#### How do we get better results?

So far, we’ve seen that we can train a model and test the results, but so far those results have looked somewhat disappointing. Part of the problem is deciding which algorithm is going to actually fit our problem. Broadly speaking there are 3 categories of algorithm we can use:

- Classification
- Regression
- Anomaly detection

Now, nothing really stops us taking a sledgehammer to the problem and trying every algorithm available, but at the last count there are 18 different algorithms available and this is likely to take a while.

#### So, how do we narrow it down?

Looking at our abalone dataset, we have been using, there are a few things we need to consider. First of all, there is the fact that we are trying to predict age, which is typically a continuous variable and would lend itself to regression. The slight problem is that the measurement that underlies the age, and what is originally measured, are shell rings. Like tree rings, this is a discrete quantity so we could equally treat this as a problem of categorisation. This means we can eliminate anomaly detection and any 2-class algorithms, but there are still a few choices.

My next step is to look at correlations. In ML Studio, we can add a new component to look at correlations between columns. Add “Correlate Linear Correlation” from “Statistical Functions” and link the source to it:

Once again, right click and “Run selected”. Now right click and visualise the results dataset:

Column 9 is our effective target. We see that the correlation coefficient shows a moderate positive correlation between column 9 and the other columns (column 1 is categorical not numeric so doesn’t show). This suggests a couple of possibilities:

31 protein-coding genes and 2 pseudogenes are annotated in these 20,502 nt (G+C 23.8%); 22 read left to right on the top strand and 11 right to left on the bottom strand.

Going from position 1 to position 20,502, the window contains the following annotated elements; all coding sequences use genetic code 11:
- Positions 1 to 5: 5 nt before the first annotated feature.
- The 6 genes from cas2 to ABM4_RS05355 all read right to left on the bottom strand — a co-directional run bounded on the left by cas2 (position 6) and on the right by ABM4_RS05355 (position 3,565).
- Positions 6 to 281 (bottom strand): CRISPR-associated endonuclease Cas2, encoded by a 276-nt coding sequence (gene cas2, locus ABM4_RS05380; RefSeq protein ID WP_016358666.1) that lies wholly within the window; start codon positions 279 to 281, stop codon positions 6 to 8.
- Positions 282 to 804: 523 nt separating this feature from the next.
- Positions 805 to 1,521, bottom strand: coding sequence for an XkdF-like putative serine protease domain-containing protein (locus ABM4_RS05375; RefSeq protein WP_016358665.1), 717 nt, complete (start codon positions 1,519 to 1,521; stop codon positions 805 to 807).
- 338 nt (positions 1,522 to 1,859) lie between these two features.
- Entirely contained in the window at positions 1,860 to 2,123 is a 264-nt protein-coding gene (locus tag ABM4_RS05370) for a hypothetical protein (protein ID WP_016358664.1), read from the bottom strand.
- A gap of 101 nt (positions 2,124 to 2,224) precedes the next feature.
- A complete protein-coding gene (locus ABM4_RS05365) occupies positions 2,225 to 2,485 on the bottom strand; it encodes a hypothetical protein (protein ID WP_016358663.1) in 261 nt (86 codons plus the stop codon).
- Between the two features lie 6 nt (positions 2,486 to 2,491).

- That the correlation is non-linear or
- Column 1 defines groups within which are different linear correlations

Using the split function, it is possible to demonstrate the option 2 seems unlikely, so we can assume the correlation is probably non-linear.

#### So, what does that leave us with?

From what we’ve seen so far, it looks like we are dealing with a problem of regression rather than classification, but the linearity may be poor. Taking a quick look at the documentation https://docs.microsoft.com/en-us/azure/machine-learning/studio/algorithm-choice we can now narrow it down to a handful of algorithms:

- Decision Forest
- Boosted Decision Tree
- Fast Forest Quantile
- Neural Network

If we found this list to be much longer, we could also factor in training time – and depending on the outcome to this test, we may still consider that. Fast Forest Quantile predicts distributions, so we will exclude that too. We will change the original decision forest for classification to the decision forest for regression and add the remaining two algorithms (the details are covered in the first part of this series):

We can run this now and take a look at the evaluation results. Unfortunately, different algorithms display results in different ways:

This is going to make comparison interesting!

**How can we make a better comparison?**

Luckily, ML Studio gives us the ability to execute some R scripts to extract the raw data and the add rows function can merge these outputs into a single dataset:

The R script we’ve used is:

dataset <- maml.mapInputPort(1) # Add algorithm name into the data frame data.set <- data.frame(Algorithm='Neural Net') #the decision forest has some different columns so we need dataset[2:6] for that data.set <- cbind(data.set, dataset[1:5]) maml.mapOutputPort("data.set");

Finally, if we run this, we can see the comparison figures in the final “Add Rows” task:

#### Conclusions

From this we can see that the Neural Network offers a better prediction than the other two. You will also notice the error remains fairly large. This could, of course, represent a limit in the predictive power of the source dataset (consider predicting a person’s age by their height – while we are still growing, there is a reasonable correlation – after about 18 that correlation collapses). That said, there is still tuning we can do to improve out predictions. Next week, we will start to look in detail at the Neural Net and the parameters we can use to improve the performance.